A few Americans perhaps felt unexpectedly riveted to their monitors today, listening to an exchange on C-Span between Arizona Representative Martha McSally and the current FBI Director James Comey, a former Director of HSBC Holdings, regarding the Hillary Clinton email/server scandal as it relates to the topic of “current threats to the homeland.”
The Congresswoman pressed Director Comey regarding ex-Secretary Clinton’s email “carelessness” and possible lies to the American public. (See video, at 01:40:37, of the conversation at this link: FBI Director James Comey talks about Clinton email scandal.”)
Stating to Director Comey that she has served in the military for 26 years, McSally handled the highest levels of secure information, and wanted to know what consequences someone else might receive for the same conduct as Clinton.
The Congresswoman was clear. “If an airman in the Air Force had conducted behavior similar to Secretary Clinton’s, I am confident, as a minimum, that they would lose their clearance, they would be kicked out, they would never get a clearance or be able to work for another federal department or agency, in addition [to other fines].”
She then asked Comey if such people would even “get an interview” at the FBI with such security violations such as ex-Secretary Clinton did.
“I can’t answer that as a hypothetical,” answered Comey. Inside the FBI, there exists “a robust process to assess suitability….”
If his own chief of staff mishandled classified information at the FBI, “…it would be a significant security review” along with consequences such as firing the employee, loss of pay, or even some reprimand or lose clearances, Comey answered when pressed again.
Rep. McSally then moved on to “how” the classified information got from a “classified system” to an “unclassified” system. Comey answered there were three specific email “conversations” of confidential concern.
Comey tried to explain the transmitting of confidential information on an unclassified system. “I think we concluded that somebody [at a lower level in State] had typed a talking point for the Secretary…”
“This is concerning on many levels,” replied Rep. McSally. She wanted it followed up. “Those people should be held accountable as well.”
Not illegal, but ‘scandalous’
As Jonathan Allen of Vox points out in his report, there exists 181 Clinton Foundation donors who actually lobbied ex-Sec. Hillary Clinton’s State Department. “The size and scope of the symbiotic relationship between the Clintons and their donors is striking,” states Allen. “At least 181 companies, individuals, and foreign governments that have given to the Clinton Foundation also lobbied the State Department when Hillary Clinton ran the place, according to a Vox analysis of foundation records and federal lobbying disclosures.”
But Allen is also clear that while it is not illegal, … “but it is scandalous.” He adds this: “Still, the Clintons have shown they can’t police themselves,” and then proceeds to point out that the Clinton Foundation’s acting CEO, Maura Pally, had “… acknowledged problems with reporting on federal 990 tax forms in a statement issued Sunday, in which she contended that information about donors was available but not appropriately listed in filings with the government.”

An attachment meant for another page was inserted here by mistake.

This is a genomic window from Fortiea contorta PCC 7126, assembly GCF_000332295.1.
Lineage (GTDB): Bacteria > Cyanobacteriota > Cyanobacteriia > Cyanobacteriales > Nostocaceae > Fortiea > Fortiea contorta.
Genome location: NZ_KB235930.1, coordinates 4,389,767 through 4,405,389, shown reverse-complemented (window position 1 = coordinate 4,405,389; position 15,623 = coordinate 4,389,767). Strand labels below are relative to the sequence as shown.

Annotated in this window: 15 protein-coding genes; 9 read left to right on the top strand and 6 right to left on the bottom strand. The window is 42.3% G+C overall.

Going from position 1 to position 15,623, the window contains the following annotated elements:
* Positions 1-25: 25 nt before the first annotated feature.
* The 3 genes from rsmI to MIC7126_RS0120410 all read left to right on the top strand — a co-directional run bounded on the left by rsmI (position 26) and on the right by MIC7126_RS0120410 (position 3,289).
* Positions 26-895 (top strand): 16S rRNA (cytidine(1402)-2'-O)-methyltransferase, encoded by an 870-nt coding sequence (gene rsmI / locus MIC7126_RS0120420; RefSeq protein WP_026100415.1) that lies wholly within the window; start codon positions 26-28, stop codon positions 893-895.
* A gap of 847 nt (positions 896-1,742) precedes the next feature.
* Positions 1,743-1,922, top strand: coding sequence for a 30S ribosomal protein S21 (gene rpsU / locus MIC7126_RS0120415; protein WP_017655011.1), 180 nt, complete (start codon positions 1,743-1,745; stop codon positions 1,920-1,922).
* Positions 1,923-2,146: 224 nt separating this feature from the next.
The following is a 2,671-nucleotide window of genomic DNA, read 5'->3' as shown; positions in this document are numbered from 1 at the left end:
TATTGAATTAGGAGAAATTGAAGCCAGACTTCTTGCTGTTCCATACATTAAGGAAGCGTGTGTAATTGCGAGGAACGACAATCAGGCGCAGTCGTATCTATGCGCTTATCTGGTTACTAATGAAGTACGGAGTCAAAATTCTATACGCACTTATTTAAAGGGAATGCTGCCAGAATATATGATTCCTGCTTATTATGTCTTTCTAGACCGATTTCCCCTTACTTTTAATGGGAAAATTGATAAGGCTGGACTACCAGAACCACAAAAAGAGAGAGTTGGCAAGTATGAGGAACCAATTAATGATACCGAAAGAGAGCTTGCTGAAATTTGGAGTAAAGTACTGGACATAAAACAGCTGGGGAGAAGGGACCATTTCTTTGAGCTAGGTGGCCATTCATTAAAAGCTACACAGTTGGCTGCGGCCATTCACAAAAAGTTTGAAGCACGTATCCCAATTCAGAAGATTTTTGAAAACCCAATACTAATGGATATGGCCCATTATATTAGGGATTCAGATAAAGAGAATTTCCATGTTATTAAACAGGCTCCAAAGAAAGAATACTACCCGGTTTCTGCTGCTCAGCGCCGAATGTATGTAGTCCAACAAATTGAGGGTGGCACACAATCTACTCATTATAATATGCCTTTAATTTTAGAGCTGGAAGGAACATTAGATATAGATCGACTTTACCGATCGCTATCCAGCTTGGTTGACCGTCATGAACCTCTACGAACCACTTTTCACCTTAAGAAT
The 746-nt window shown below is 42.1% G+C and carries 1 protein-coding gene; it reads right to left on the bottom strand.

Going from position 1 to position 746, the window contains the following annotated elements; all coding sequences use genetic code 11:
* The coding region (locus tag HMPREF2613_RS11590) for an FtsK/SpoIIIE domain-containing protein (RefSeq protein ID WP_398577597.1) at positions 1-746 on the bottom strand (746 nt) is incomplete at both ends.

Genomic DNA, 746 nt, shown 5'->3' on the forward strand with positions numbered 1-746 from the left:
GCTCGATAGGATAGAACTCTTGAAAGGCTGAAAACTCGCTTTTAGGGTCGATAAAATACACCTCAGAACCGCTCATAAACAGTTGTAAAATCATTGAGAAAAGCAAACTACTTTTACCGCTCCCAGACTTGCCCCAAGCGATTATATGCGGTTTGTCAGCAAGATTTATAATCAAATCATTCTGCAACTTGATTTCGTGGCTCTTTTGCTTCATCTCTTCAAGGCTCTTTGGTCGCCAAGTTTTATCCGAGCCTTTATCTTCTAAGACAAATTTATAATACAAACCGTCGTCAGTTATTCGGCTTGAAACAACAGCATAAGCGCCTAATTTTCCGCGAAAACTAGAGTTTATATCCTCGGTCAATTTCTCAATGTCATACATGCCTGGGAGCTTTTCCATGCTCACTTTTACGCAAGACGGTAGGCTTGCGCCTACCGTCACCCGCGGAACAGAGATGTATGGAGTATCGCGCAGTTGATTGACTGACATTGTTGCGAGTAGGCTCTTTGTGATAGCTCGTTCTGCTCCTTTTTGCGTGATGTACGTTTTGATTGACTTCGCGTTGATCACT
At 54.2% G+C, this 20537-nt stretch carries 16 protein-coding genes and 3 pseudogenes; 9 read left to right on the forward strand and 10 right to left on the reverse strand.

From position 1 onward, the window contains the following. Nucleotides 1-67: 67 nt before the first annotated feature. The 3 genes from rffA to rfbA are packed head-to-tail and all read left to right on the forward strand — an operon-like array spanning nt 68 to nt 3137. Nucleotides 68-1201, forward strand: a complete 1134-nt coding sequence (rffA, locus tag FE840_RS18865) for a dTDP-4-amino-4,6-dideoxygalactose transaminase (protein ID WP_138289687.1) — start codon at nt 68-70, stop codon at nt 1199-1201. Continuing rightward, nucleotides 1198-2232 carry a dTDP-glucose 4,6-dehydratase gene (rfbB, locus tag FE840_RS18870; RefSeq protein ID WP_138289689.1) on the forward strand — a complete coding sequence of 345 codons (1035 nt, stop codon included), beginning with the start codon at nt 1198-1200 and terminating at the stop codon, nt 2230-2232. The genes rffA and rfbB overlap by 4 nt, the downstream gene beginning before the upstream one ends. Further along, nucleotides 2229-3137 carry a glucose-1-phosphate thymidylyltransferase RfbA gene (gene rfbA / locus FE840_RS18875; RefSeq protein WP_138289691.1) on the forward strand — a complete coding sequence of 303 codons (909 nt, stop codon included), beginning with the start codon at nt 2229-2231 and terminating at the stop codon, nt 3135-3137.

What was Pally doing before the gig at the Foundation? According to Allen, “[b]efore working for the foundation, she was a deputy assistant secretary under Hillary Clinton at State.”
Allen quotes Pally: “So yes, we made mistakes, as many organizations of our size do, but we are acting quickly to remedy them, and have taken steps to ensure they don’t happen in the future.”
HSBC clients and the Clinton Foundation
As writers Paul Lewis and James Ball discovered and published over at theGuardian last year, “[l]eaked files from HSBC’s Swiss banking division reveal the identities of seven donors to the Bill, Hillary and Chelsea Clinton Foundation with accounts in Geneva. They include Frank Giustra, a Canadian mining magnate and one of the foundation’s biggest financial backers, and Richard Caring, the British retail magnate who, the bank’s internal records show, used his tax-free Geneva account to transfer $1m into the New York-based foundation.”
And, as pointed out previously, James Comey is a former Director of HSBC Holdings.
Per the Guardian report, “… another client of HSBC Geneva to donate to the Clinton foundation is Denise Rich, the ex-wife of the late billionaire and commodities trader Marc Rich, who fled to Switzerland in 1983 after being indicted by US authorities for tax evasion, fraud and racketeering. Mark Rich was was controversially granted a presidential pardon by Bill Clinton just hours before the former president left office in 2001.”
Peter Schweizer, in his article over at the NYPost, wrote that in his “… last day in office, Bill Clinton issued a pardon for international fugitive Marc Rich. It would become perhaps the most condemned official act of Clinton’s political career. A New York Times editorial called it ‘a shocking abuse of presidential power.’ The usually Clinton-friendly New Republic noted it ‘is often mentioned as Exhibit A of Clintonian sliminess.'”
Congressman Barney Frank felt that President Clinton’s pardon for the fugitive “… was a real betrayal by Bill Clinton of all who had been strongly supportive of him to do something this unjustified. It was contemptuous.” (Rich had big deals with Iran, Libya, Yugoslavia, North Korea, Cuba and the U.S.S.R. and was on the FBI’s “Ten Most Wanted” List, apparently.)
As Schweizer also points out in his article, Rich was “[f]acing prosecution by Rudy Giuliani in 1983” when he (Rich) fled to Switzerland.
And, as the Guardian story highlights, “Denise Rich contributed as much as $500,000 to the Clinton foundation. Now 70, she is reported to have recently renounced her US citizenship, becoming tax-resident in Austria.”